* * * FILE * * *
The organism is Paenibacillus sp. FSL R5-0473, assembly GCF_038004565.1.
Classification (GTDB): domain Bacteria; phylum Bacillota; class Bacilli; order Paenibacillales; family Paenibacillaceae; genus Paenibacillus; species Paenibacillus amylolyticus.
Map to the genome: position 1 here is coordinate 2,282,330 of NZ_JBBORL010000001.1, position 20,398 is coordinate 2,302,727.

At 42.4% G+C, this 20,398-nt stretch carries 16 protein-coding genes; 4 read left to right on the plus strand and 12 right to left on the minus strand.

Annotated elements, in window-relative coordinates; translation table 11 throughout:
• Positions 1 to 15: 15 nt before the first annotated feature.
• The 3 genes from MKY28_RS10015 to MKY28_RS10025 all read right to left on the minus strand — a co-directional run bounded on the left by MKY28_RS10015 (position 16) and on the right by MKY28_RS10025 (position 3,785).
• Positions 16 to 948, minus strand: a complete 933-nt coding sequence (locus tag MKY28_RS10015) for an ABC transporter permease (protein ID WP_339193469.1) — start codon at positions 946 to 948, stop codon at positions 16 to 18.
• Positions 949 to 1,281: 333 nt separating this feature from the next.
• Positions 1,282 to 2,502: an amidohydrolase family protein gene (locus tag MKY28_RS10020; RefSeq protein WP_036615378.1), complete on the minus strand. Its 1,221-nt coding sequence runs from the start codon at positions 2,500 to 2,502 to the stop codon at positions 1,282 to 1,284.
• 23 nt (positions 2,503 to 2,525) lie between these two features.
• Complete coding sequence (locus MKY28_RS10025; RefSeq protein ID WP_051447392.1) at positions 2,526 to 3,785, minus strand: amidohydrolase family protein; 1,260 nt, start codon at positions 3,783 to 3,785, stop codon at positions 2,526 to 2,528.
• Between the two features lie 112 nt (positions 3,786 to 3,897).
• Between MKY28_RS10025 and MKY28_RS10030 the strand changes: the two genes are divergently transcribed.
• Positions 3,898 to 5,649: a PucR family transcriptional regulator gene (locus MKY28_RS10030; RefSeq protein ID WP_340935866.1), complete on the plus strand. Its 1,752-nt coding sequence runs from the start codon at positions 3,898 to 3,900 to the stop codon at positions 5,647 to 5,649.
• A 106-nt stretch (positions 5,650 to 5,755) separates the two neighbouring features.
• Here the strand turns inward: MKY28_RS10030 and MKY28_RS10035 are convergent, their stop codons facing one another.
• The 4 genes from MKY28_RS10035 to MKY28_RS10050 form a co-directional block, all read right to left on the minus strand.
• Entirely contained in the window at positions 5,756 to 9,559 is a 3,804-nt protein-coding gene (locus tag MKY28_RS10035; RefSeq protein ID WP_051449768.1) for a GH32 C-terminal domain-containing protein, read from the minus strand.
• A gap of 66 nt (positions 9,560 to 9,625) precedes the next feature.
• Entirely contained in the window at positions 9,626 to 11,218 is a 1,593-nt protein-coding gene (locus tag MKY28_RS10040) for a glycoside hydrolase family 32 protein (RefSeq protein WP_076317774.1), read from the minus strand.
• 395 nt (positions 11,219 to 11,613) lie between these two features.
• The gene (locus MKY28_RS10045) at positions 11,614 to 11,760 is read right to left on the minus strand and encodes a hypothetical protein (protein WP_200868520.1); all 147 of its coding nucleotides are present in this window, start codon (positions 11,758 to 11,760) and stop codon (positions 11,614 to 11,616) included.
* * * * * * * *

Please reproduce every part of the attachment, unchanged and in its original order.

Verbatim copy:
The organism is Paenibacillus sp. FSL R5-0473, assembly GCF_038004565.1.
Classification (GTDB): domain Bacteria; phylum Bacillota; class Bacilli; order Paenibacillales; family Paenibacillaceae; genus Paenibacillus; species Paenibacillus amylolyticus.
Map to the genome: position 1 here is coordinate 2,282,330 of NZ_JBBORL010000001.1, position 20,398 is coordinate 2,302,727.

At 42.4% G+C, this 20,398-nt stretch carries 16 protein-coding genes; 4 read left to right on the plus strand and 12 right to left on the minus strand.

Annotated elements, in window-relative coordinates; translation table 11 throughout:
• Positions 1 to 15: 15 nt before the first annotated feature.
• The 3 genes from MKY28_RS10015 to MKY28_RS10025 all read right to left on the minus strand — a co-directional run bounded on the left by MKY28_RS10015 (position 16) and on the right by MKY28_RS10025 (position 3,785).
• Positions 16 to 948, minus strand: a complete 933-nt coding sequence (locus tag MKY28_RS10015) for an ABC transporter permease (protein ID WP_339193469.1) — start codon at positions 946 to 948, stop codon at positions 16 to 18.
• Positions 949 to 1,281: 333 nt separating this feature from the next.
• Positions 1,282 to 2,502: an amidohydrolase family protein gene (locus tag MKY28_RS10020; RefSeq protein WP_036615378.1), complete on the minus strand. Its 1,221-nt coding sequence runs from the start codon at positions 2,500 to 2,502 to the stop codon at positions 1,282 to 1,284.
• 23 nt (positions 2,503 to 2,525) lie between these two features.
• Complete coding sequence (locus MKY28_RS10025; RefSeq protein ID WP_051447392.1) at positions 2,526 to 3,785, minus strand: amidohydrolase family protein; 1,260 nt, start codon at positions 3,783 to 3,785, stop codon at positions 2,526 to 2,528.
• Between the two features lie 112 nt (positions 3,786 to 3,897).
• Between MKY28_RS10025 and MKY28_RS10030 the strand changes: the two genes are divergently transcribed.
• Positions 3,898 to 5,649: a PucR family transcriptional regulator gene (locus MKY28_RS10030; RefSeq protein ID WP_340935866.1), complete on the plus strand. Its 1,752-nt coding sequence runs from the start codon at positions 3,898 to 3,900 to the stop codon at positions 5,647 to 5,649.
• A 106-nt stretch (positions 5,650 to 5,755) separates the two neighbouring features.
• Here the strand turns inward: MKY28_RS10030 and MKY28_RS10035 are convergent, their stop codons facing one another.
• The 4 genes from MKY28_RS10035 to MKY28_RS10050 form a co-directional block, all read right to left on the minus strand.
• Entirely contained in the window at positions 5,756 to 9,559 is a 3,804-nt protein-coding gene (locus tag MKY28_RS10035; RefSeq protein ID WP_051449768.1) for a GH32 C-terminal domain-containing protein, read from the minus strand.
• A gap of 66 nt (positions 9,560 to 9,625) precedes the next feature.
• Entirely contained in the window at positions 9,626 to 11,218 is a 1,593-nt protein-coding gene (locus tag MKY28_RS10040) for a glycoside hydrolase family 32 protein (RefSeq protein WP_076317774.1), read from the minus strand.
• 395 nt (positions 11,219 to 11,613) lie between these two features.
• The gene (locus MKY28_RS10045) at positions 11,614 to 11,760 is read right to left on the minus strand and encodes a hypothetical protein (protein WP_200868520.1); all 147 of its coding nucleotides are present in this window, start codon (positions 11,758 to 11,760) and stop codon (positions 11,614 to 11,616) included.